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 THE ENGLISH IN THE PRAIRIE PROVINCES

(ALBERTA, MANITOBA & SASKATCHEWAN )

 

 

Log Dwelling in Hunís Valley, near Minnedosa

Manitoba photographed in 1889 by Ernest Baxter

who originated from Devon.

 

 

  • The English influx to the Prairies occurred in two phases. Ontario and Quebec migrants of English descent travelled overland in carts from the 1870s long before the railways were constructed. Substantial numbers also came at this time from the Eastern Townships of Quebec and from the Maritime Provinces. By 1926 Saskatchewan had more Ontario-born residents than Manitoba and Alberta combined, the majority having English origins.

 

  • People who came directly from England did not arrive in appreciable numbers until the 1890s, after the completion of the Canadian Pacific Railway. By the early 1900s their numbers were soaring. They too favoured Saskatchewan. Nearly 50% of all English-born farmers and farm workers, who had settled in the three Prairie Provinces by 1926, were to be found in Saskatchewan. By this time English settlers were concentrated across great swathes of south western Manitoba, southern Saskatchewan and southern Alberta.

 

 

 

Canadian Pacific Railway Company station and grain

elevators at Wetaskiwin south of Edmonton, 1913.

 

 

  • Growing mechanization in England and rising imports of cheap food from abroad caused many English families to look increasingly to Canada to better their prospects. However, while the prairies were crying out for men with agricultural skills to operate ploughs and plant crops, the arrivals from England were destitute urban workers. They generally headed for the towns and cities in the Prairie Provinces, leaving the labourers of other nations to fill the regionís agricultural job vacancies.

 

 

 

Western Canada: The New Eldorado, 1890-1920,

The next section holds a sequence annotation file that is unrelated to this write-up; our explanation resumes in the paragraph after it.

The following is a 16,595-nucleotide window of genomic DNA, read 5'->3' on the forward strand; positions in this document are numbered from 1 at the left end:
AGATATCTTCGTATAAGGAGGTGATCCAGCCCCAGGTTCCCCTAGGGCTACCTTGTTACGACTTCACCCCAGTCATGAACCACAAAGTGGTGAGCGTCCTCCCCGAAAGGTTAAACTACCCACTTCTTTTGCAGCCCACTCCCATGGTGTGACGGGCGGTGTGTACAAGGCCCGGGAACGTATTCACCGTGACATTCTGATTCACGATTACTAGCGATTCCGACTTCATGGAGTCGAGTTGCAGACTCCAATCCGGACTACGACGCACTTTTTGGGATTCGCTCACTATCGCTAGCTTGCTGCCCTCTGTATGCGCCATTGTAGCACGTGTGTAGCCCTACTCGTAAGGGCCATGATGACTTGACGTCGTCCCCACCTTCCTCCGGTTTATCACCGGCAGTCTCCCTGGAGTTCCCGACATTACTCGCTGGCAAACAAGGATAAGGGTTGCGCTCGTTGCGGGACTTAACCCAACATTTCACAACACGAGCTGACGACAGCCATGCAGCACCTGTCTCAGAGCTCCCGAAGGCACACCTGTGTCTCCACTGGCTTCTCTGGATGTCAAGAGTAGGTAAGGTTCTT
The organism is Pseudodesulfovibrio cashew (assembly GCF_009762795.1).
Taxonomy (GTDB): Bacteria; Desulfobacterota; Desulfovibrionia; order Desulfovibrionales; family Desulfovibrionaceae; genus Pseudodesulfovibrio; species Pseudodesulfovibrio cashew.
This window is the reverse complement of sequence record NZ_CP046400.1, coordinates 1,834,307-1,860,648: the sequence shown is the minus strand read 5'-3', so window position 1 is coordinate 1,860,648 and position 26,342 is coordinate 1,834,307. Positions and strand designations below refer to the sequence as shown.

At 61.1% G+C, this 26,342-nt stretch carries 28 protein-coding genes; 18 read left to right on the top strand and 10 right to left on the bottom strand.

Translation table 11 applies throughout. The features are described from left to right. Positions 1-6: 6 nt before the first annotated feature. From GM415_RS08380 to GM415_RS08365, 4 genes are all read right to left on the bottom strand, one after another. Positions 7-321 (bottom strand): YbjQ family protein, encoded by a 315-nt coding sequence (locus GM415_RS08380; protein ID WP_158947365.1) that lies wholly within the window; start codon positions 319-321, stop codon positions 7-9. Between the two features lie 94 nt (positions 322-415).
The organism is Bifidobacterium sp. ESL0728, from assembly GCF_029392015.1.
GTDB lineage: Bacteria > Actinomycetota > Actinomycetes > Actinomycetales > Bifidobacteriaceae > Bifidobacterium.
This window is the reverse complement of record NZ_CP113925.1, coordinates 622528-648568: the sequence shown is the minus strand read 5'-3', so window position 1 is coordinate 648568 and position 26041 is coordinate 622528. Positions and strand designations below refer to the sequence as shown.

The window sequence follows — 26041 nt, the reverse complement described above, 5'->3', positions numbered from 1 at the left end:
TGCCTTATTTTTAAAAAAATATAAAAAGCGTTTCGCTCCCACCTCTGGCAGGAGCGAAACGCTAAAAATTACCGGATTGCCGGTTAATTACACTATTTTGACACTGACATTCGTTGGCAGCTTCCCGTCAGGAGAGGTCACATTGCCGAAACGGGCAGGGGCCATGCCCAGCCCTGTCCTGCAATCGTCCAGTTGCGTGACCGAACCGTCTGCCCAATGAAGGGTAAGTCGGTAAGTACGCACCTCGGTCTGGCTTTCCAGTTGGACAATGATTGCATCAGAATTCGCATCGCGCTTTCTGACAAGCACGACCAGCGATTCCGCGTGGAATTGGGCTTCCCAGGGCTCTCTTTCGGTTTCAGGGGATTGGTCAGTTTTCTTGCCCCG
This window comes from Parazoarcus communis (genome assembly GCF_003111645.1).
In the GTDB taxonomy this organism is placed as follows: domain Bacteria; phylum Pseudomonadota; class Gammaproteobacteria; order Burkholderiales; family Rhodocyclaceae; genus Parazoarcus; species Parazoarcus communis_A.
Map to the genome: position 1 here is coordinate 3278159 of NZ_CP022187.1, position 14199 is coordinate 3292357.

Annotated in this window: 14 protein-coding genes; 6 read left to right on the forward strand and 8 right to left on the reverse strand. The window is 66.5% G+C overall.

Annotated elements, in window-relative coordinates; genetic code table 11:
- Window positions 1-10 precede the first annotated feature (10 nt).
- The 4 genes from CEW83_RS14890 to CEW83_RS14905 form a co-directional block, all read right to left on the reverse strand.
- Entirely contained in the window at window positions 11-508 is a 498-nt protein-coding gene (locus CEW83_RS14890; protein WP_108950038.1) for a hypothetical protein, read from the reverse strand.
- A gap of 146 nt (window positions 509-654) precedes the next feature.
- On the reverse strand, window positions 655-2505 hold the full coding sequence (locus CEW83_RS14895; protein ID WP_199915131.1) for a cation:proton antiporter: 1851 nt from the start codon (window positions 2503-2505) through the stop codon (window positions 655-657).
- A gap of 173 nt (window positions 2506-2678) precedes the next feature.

Canadian government pamphlet.

 

 

  • One exceptional group of English urban workers went on to found the much-acclaimed Barr Colony in Saskatchewan in 1903. After a difficult beginning some 2,000 of them established a large English settlement north of Battleford. The achievements of the Barr colonists are remarkable since few had any farming experience. In the end boldness, determination and an unshakable desire to succeed saw them through their ordeals.

 

 

 

Tents located near the Immigration Hall in Saskatoon,

1903. The initial accommodation for the Barr colonists.

 

 

  • The gentlemen farmers from England who invested large amounts of capital in Albertaís cattle ranches helped greatly to stimulate its economy and economic development.

 

  • Ranching was initially centred in the Fort Macleod district but, with the arrival of the Canadian Pacific Railway in 1883, it became increasingly concentrated further north around Calgary. Upper and middle class Englishmen with pluckiness and money dominated its early development.

 

 

 

A painting, 1887, by Alfred Wyndham of his ranch n 1887

near Carseland, Alberta. He named it Dinton after

his home village in Wiltshire.

 

 

 

For further details see Chapters 4 and 5 of  Ignored but not Forgotten; Canadaís English Immigrants